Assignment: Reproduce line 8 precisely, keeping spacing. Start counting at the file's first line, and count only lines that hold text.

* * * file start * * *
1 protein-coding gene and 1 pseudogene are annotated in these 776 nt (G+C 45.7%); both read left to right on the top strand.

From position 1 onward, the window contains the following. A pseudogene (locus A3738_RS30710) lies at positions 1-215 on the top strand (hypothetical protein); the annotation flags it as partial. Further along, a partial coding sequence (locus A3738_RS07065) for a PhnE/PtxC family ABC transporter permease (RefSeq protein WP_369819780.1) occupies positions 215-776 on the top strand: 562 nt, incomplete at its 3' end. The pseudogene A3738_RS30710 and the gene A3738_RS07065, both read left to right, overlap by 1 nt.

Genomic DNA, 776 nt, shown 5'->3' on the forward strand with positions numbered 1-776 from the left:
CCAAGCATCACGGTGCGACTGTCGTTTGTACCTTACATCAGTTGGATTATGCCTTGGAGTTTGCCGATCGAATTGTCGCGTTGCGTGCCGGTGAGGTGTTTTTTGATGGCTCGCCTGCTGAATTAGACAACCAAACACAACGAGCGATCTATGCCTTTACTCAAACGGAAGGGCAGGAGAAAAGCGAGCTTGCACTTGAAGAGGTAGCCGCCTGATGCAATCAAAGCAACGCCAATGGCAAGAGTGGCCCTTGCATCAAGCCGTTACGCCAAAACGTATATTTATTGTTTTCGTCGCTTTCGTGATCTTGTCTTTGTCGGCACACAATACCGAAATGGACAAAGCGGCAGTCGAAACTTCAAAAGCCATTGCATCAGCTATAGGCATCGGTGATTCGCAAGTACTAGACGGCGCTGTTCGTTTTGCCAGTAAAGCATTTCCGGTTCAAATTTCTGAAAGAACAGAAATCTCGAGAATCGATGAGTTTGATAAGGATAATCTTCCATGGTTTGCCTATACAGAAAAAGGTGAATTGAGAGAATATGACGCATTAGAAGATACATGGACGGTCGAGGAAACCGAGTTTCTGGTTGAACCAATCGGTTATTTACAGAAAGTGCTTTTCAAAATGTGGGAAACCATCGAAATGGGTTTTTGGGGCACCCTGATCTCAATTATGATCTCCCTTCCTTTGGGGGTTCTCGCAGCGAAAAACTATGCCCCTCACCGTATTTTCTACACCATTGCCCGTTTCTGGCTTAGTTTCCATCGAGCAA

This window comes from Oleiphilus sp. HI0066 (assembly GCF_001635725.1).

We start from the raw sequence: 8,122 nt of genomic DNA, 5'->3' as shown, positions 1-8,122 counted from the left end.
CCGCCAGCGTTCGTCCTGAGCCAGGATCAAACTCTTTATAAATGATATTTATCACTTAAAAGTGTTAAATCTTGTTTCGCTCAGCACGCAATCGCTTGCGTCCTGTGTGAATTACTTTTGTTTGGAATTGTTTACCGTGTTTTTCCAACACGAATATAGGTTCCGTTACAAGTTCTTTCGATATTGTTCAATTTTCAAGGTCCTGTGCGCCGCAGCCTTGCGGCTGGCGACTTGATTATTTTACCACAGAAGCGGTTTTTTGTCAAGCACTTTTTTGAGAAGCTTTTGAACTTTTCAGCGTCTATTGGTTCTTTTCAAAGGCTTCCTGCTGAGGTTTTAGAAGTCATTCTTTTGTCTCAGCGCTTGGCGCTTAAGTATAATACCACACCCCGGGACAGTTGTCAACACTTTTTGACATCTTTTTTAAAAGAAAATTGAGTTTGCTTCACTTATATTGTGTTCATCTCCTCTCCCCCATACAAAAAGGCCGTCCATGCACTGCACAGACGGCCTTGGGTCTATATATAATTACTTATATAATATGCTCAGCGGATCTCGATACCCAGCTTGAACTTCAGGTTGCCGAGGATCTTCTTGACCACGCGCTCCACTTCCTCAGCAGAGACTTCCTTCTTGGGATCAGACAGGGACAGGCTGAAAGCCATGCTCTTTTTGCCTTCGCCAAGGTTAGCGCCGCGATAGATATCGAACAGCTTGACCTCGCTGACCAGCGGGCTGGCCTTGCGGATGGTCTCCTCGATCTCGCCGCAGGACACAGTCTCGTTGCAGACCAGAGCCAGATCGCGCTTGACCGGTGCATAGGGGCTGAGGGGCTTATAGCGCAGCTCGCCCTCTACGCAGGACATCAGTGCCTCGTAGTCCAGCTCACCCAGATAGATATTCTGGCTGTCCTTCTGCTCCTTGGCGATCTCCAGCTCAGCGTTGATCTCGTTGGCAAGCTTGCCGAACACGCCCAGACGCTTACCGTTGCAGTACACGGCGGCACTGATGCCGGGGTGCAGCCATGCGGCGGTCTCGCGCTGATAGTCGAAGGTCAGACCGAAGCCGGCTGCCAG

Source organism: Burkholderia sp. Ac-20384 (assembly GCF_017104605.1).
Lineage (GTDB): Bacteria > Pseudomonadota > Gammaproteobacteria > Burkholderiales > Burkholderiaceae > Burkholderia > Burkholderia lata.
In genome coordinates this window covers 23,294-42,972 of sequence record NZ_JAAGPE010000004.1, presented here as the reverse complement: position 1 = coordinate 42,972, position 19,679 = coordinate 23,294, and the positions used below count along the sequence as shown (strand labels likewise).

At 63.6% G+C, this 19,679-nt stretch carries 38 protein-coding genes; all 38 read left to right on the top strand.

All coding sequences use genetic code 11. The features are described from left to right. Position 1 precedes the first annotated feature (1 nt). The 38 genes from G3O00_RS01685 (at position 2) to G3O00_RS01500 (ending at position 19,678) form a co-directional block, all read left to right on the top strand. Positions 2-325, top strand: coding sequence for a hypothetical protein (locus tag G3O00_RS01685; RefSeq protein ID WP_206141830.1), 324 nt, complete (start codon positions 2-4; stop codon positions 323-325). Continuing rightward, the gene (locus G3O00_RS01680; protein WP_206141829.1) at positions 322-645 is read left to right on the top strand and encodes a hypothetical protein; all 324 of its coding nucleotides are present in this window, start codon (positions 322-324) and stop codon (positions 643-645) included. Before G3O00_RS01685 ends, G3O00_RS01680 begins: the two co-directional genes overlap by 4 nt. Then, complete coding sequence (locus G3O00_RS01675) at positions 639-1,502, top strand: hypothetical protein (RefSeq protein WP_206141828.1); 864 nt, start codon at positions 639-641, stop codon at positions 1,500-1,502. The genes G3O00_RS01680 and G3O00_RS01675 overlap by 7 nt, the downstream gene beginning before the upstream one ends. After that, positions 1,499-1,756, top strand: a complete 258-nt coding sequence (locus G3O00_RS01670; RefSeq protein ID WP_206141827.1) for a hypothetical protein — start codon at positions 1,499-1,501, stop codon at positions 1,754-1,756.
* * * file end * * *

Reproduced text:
Source organism: Burkholderia sp. Ac-20384 (assembly GCF_017104605.1).